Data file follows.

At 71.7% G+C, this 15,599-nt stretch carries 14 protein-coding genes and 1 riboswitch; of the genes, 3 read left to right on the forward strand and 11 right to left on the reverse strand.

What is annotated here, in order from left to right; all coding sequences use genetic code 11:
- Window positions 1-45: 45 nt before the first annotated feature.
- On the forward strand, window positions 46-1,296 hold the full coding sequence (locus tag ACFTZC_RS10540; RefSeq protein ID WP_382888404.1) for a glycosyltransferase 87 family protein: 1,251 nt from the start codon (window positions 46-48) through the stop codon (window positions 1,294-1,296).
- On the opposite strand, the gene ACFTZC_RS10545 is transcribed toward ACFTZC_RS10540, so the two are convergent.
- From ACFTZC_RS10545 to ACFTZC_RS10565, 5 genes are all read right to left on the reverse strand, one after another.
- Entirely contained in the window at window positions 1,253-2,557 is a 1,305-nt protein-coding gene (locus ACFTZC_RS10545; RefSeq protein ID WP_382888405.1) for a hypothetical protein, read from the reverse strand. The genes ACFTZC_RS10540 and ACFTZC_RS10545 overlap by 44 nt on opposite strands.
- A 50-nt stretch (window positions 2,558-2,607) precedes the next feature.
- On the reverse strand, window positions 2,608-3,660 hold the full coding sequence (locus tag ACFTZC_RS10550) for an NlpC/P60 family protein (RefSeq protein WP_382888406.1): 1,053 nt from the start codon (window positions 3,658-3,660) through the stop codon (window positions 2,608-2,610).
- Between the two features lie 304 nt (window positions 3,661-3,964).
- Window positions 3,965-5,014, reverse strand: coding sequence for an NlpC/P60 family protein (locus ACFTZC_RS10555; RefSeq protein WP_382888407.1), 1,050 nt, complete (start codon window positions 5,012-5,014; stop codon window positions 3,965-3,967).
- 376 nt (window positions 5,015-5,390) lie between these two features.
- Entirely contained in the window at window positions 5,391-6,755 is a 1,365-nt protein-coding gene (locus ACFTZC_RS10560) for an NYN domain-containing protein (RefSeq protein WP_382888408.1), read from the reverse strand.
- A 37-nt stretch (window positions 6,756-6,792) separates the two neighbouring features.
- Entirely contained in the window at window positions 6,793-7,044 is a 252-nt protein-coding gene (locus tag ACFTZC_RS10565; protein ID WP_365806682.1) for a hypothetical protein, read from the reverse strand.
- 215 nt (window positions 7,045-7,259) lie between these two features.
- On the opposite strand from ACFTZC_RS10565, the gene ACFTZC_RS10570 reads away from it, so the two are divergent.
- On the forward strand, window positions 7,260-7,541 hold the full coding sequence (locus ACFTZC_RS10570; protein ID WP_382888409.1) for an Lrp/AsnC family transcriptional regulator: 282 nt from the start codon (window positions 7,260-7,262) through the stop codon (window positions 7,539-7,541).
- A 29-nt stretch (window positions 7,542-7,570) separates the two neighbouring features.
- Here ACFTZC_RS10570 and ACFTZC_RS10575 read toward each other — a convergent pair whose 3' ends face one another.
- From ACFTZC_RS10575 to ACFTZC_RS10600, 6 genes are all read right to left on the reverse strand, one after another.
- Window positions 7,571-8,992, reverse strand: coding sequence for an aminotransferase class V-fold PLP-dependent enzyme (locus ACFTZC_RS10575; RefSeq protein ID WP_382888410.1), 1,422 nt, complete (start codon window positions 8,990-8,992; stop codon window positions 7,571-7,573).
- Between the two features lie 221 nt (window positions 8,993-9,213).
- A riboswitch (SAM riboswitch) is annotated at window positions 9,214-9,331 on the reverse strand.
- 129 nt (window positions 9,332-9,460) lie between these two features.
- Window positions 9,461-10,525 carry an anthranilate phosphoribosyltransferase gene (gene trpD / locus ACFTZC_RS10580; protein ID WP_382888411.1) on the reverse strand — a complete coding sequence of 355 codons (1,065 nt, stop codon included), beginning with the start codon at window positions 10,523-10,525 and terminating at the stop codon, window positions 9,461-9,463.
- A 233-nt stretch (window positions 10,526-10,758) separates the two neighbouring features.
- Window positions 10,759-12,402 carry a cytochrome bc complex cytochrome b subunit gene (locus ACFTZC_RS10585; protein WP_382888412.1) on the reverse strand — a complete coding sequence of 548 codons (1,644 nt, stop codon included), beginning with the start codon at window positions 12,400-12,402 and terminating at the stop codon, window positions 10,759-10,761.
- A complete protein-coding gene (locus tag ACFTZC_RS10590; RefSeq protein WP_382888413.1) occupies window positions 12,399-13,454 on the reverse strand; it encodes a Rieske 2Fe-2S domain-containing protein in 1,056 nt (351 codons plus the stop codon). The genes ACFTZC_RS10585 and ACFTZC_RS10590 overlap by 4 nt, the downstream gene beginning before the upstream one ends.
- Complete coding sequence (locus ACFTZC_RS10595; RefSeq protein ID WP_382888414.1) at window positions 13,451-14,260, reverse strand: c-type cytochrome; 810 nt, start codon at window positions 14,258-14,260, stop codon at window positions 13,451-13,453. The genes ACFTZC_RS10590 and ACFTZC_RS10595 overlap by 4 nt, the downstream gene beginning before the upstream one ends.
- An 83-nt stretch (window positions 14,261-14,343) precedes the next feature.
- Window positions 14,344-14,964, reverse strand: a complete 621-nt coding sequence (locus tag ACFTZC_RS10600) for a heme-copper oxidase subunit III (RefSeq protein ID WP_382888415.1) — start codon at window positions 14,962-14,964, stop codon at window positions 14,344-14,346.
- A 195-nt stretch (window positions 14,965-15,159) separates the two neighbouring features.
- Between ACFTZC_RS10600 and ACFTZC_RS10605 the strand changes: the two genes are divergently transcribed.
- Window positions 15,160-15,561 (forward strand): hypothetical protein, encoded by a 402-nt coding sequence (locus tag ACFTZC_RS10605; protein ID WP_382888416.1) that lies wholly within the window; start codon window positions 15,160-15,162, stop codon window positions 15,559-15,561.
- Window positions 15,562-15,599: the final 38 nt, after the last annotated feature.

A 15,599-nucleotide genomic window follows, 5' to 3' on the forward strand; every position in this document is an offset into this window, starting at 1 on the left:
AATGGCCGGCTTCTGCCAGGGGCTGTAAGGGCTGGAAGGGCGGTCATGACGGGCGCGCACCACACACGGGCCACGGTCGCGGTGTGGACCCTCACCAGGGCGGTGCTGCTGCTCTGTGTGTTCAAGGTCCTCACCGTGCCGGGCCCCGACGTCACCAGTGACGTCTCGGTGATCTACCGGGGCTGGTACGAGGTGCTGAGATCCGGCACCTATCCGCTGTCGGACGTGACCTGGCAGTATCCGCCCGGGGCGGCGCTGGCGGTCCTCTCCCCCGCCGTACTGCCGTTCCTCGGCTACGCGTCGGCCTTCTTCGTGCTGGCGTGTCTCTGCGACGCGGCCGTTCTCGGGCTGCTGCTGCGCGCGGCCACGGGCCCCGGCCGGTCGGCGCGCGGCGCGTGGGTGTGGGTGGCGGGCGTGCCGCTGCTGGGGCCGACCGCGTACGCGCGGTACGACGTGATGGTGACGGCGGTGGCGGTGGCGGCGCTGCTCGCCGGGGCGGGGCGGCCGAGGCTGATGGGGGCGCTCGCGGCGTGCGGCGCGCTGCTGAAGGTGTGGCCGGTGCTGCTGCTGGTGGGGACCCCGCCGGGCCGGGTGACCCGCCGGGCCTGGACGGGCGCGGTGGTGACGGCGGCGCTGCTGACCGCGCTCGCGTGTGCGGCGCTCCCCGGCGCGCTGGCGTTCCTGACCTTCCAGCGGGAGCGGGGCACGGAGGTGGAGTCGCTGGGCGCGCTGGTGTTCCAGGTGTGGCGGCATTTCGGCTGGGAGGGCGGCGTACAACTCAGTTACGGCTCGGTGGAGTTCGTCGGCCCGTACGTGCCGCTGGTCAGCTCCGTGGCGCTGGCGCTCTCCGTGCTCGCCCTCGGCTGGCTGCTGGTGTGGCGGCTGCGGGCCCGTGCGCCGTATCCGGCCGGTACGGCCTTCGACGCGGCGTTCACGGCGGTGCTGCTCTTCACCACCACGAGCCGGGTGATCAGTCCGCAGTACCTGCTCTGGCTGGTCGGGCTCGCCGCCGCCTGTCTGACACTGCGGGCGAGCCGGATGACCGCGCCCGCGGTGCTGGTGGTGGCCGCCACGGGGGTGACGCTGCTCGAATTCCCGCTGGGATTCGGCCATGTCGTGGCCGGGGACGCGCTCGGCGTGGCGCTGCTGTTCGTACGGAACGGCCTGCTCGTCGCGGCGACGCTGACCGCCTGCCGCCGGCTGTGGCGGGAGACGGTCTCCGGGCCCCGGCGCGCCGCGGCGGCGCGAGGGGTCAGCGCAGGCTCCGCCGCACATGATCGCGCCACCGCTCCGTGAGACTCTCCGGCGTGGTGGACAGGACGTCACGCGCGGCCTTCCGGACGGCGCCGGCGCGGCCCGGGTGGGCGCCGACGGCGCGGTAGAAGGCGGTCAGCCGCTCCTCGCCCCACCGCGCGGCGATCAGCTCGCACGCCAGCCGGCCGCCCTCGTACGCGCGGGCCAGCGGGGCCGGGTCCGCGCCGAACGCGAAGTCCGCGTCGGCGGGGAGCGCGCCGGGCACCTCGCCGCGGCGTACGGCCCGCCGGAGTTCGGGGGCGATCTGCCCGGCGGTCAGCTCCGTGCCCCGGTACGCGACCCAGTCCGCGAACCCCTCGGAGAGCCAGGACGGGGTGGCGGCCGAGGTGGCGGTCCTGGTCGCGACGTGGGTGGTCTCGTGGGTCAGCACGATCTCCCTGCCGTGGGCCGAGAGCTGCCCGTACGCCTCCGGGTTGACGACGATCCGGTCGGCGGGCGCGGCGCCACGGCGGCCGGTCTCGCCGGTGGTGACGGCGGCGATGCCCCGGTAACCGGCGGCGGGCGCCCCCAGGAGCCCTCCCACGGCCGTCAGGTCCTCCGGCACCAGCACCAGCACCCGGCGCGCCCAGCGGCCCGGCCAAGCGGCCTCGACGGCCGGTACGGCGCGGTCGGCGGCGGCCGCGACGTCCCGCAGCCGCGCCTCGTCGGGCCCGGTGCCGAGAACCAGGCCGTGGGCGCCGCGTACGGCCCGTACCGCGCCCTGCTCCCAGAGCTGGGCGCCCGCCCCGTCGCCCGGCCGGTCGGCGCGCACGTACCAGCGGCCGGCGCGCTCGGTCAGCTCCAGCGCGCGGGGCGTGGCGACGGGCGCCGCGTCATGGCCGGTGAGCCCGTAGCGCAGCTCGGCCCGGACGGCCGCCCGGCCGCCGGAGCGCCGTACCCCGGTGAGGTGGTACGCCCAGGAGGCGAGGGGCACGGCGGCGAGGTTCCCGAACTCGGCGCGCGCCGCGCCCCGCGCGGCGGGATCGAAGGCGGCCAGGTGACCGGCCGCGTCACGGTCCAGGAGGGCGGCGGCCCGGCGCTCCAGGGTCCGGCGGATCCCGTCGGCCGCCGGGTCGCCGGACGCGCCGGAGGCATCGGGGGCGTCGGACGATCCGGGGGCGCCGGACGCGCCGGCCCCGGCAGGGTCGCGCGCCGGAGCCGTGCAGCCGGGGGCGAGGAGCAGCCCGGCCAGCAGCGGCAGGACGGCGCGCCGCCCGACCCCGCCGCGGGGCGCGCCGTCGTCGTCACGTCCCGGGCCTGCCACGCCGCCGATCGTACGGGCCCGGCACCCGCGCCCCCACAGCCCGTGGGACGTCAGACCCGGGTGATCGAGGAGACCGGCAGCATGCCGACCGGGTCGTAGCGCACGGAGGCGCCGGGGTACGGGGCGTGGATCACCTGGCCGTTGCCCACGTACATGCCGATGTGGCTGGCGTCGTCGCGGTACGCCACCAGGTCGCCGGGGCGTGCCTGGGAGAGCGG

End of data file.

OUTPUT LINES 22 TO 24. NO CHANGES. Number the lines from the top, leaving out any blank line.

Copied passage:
- Window positions 7,571-8,992, reverse strand: coding sequence for an aminotransferase class V-fold PLP-dependent enzyme (locus ACFTZC_RS10575; RefSeq protein ID WP_382888410.1), 1,422 nt, complete (start codon window positions 8,990-8,992; stop codon window positions 7,571-7,573).
- Between the two features lie 221 nt (window positions 8,993-9,213).
- A riboswitch (SAM riboswitch) is annotated at window positions 9,214-9,331 on the reverse strand.